So there you have it. 42 years now we have had Federal Reserve Notes with no relationship to gold and a Federal Reserve that has been happy to enslave Americans via Congress to them for interest payments for the rest of their lives and their children and grand children’s lives. And to make matters worse, the Federal Reserve allows Congress to spend more than the country earns each and every year raising the National Debt to the tune of almost $17 trillion which will be hit in October, or $53,525 per person in America and $148,193 per each taxpayer in America. The only way to pay this debt off is by higher taxes or inflation. Congressmen never get elected saying “I’ll raise your taxes,” which means your purchasing power will dwindle as the Federal Reserve Note buys you less and less over time. For this you need the insurance that gold provides.
This National Debt that Congress is debating, as shown above, is only a part of the story. Unfunded Liabilities amount to over $120 trillion. Others say $86 trillion, but with numbers this large, and the fact government forecasters are almost always wrong, the projection difference is meaningless as it will still be debt we can’t afford to pay.
Excerpt from Cox and Archer’s analysis, who both served on President Clinton’s Bipartisan Commission on Entitlement and Tax Reform, the forerunner to President Obama’s recent National Commission on Fiscal Responsibility and Reform, on the unfunded liabilities;
The actual liabilities of the federal government—including Social Security, Medicare, and federal employees’ future retirement benefits—already exceed $86.8 trillion, or 550% of GDP. For the year ending Dec. 31, 2011, the annual accrued expense of Medicare and Social Security was $7 trillion. Nothing like that figure is used in calculating the deficit. In reality, the reported budget deficit is less than one-fifth of the more accurate figure.
Why haven’t Americans heard about the titanic $86.8 trillion liability from these programs? One reason: The actual figures do not appear in black and white on any balance sheet. But it is possible to discover them. Included in the annual Medicare Trustees’ report are separate actuarial estimates of the unfunded liability for Medicare Part A (the hospital portion), Part B (medical insurance) and Part D (prescription drug coverage).
For Those That Can Do Simple Math
Below you will see the figures for the entire net worth of our nation. Granted we will continue to produce as a nation, but with any increase in the interest rate paid on the National Debt, and any return of inflation in the future, all these unfunded numbers will become even more impossible to cover from the current account. That’s why I said the Fed won’t taper in my article before the last Fed meeting; Calling the Fed Taper Bluff and What Gold Might Do Next. Since writing that article, interest rates on the 10 Year have fallen from the 2.90% range to 2.62% today. Lower interest rates save a lot of trouble in funding the budget, if in fact Congress can come to an agreement.
Here’s What You Need to Know
Keep this forefront in your mind; a 1964 Washington quarter could buy you a gallon of gas with an additional nickel in 1964 and that same quarter today because of its silver content could buy you $3.89 worth of gas if exchanged for the scrip of the day, which is pretty close to the national average.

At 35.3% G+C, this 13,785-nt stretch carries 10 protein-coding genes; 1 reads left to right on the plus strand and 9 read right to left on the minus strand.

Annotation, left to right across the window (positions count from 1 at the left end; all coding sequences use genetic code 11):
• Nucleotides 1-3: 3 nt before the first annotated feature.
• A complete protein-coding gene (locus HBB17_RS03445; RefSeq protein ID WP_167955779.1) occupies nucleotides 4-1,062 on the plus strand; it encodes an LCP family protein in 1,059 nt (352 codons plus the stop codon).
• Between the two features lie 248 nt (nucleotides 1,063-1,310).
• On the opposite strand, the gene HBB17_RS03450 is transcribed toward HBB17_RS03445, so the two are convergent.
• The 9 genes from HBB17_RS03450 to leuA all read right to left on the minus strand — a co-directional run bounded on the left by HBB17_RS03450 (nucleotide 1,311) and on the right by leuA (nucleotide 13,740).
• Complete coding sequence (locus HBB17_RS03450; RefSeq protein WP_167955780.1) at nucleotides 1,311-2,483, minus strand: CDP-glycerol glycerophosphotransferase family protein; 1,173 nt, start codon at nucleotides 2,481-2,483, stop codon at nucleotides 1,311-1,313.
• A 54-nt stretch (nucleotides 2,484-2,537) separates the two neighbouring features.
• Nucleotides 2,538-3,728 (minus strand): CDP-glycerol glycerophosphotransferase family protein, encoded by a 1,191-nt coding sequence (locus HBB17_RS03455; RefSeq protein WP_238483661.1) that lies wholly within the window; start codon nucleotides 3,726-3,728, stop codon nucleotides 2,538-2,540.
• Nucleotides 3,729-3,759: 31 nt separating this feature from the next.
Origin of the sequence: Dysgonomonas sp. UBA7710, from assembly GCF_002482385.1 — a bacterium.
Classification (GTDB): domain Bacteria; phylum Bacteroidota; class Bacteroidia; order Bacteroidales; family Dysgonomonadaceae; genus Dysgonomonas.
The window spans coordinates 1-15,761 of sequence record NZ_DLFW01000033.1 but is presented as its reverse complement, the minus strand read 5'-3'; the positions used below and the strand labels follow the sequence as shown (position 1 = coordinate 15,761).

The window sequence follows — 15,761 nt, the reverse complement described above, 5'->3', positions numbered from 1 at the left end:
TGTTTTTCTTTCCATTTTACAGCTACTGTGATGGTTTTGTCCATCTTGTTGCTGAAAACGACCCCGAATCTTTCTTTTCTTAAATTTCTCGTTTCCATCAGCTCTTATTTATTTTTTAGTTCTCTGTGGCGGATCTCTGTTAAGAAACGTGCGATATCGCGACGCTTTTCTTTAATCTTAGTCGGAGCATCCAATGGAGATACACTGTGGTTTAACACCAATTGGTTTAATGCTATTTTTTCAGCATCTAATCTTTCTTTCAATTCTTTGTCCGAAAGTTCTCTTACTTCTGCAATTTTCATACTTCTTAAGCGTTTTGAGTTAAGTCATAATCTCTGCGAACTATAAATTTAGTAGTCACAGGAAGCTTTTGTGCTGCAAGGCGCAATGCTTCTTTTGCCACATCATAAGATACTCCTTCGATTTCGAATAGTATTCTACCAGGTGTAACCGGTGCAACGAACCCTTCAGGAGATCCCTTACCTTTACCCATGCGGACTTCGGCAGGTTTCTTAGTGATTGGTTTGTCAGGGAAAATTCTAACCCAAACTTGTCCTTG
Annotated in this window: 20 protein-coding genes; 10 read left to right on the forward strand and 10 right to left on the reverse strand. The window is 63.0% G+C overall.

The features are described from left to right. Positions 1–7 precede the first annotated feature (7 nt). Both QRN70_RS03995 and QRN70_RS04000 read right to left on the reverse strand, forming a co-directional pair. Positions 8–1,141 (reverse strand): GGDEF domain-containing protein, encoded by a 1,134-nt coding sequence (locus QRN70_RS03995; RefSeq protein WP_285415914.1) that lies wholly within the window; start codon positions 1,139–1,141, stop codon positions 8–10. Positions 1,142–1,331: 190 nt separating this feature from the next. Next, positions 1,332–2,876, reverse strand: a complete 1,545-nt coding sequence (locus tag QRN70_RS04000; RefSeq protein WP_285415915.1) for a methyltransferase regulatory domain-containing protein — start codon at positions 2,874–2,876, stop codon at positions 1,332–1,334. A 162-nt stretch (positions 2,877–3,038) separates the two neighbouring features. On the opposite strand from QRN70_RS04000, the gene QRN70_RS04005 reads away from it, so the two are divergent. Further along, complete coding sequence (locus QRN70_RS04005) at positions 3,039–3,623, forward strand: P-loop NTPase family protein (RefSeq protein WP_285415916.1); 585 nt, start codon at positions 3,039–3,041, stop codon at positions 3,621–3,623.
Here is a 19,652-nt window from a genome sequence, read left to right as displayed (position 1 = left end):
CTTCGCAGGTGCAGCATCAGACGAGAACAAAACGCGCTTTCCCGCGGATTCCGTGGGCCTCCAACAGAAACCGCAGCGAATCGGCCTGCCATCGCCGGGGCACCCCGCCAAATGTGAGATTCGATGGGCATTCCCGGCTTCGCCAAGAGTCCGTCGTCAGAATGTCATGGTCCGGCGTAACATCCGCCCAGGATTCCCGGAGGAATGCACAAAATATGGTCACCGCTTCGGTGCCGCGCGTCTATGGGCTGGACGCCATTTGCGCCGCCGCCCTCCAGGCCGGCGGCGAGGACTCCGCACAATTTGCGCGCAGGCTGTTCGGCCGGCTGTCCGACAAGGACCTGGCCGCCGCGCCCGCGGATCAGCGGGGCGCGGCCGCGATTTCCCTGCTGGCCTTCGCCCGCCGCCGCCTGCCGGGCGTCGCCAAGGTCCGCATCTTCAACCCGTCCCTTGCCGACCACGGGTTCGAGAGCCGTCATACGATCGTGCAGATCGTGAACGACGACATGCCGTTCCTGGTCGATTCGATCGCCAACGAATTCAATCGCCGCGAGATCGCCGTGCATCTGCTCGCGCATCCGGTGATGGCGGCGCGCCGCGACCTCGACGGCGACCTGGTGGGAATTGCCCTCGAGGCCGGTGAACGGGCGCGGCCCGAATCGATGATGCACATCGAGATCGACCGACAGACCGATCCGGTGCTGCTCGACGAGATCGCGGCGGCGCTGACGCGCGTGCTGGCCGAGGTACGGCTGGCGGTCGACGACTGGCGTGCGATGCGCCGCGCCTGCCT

We’ve seen in this article what the government does to our money. No matter what the government prints on Federal Reserve Notes, you can take control of your wealth and insure it with an allocation into precious metals. How else will you maintain your purchasing power over time? With gold and silver off their highs because of a stronger dollar since 2011, it is a perfect time to dollar cost average into a position, especially if you have not done so already. The dollar itself is breaking down a bit because of this debt ceiling debate, but the Index has not yet crossed into the 79 area. It is something to keep an eye on it as to whether the upward trend since 2011 will be broken downward, which would favor gold. As you can see, the downward trend of the dollar is still intact overall. But pricing currencies in each other is just an illusion, explained further in my forthcoming book Illusions of Wealth.
I am of course bullish on gold and silver long term . It’s because I can do simple math. 81% of gross receipts go to mandatory government programs ex defense, and not including what will be sure to be a financial nightmare known as Obamacare. Can we really expect to run a government on 19% of tax receipts for very long, let alone be the policemen to the world? I think not. Something’s got to give. But “perception” is still important and investors live and breathe on what the Fed might do next. But look no further than Japan and possibly Europe (things are much worse than you think there too, especially in Japan) as to what will happen next. Things will implode in Japan before they do here or Europe, but it can set off a snowball effect. It will be the banks that cause it all to crumble. That’s why you own the gold insurance. Next week will be interesting with the Debt Ceiling debate. Stay tuned.
Gold and silver are insurance against the $17 trillion of current debt, the $120 trillion of unfunded debt, the tricks government plays via the Fed with our money, and the never ending problems with the banking system I have written so much about. Please share this article for those who may not be aware of what the government has done to our money or the serious nature of how much debt we as a nation are in.
Doug Eberhardt is a 28 year financial services veteran and precious metals broker selling gold and silver at 1% over wholesale cost. Doug has written a book to help investors understand how gold and silver fit into a diversified portfolio, how to buy gold and silver, and what metals to buy. The book; “Buy Gold and Silver Safely” is available by clicking here Contact phone number for Buy Gold and Silver Safely is 888-604-6534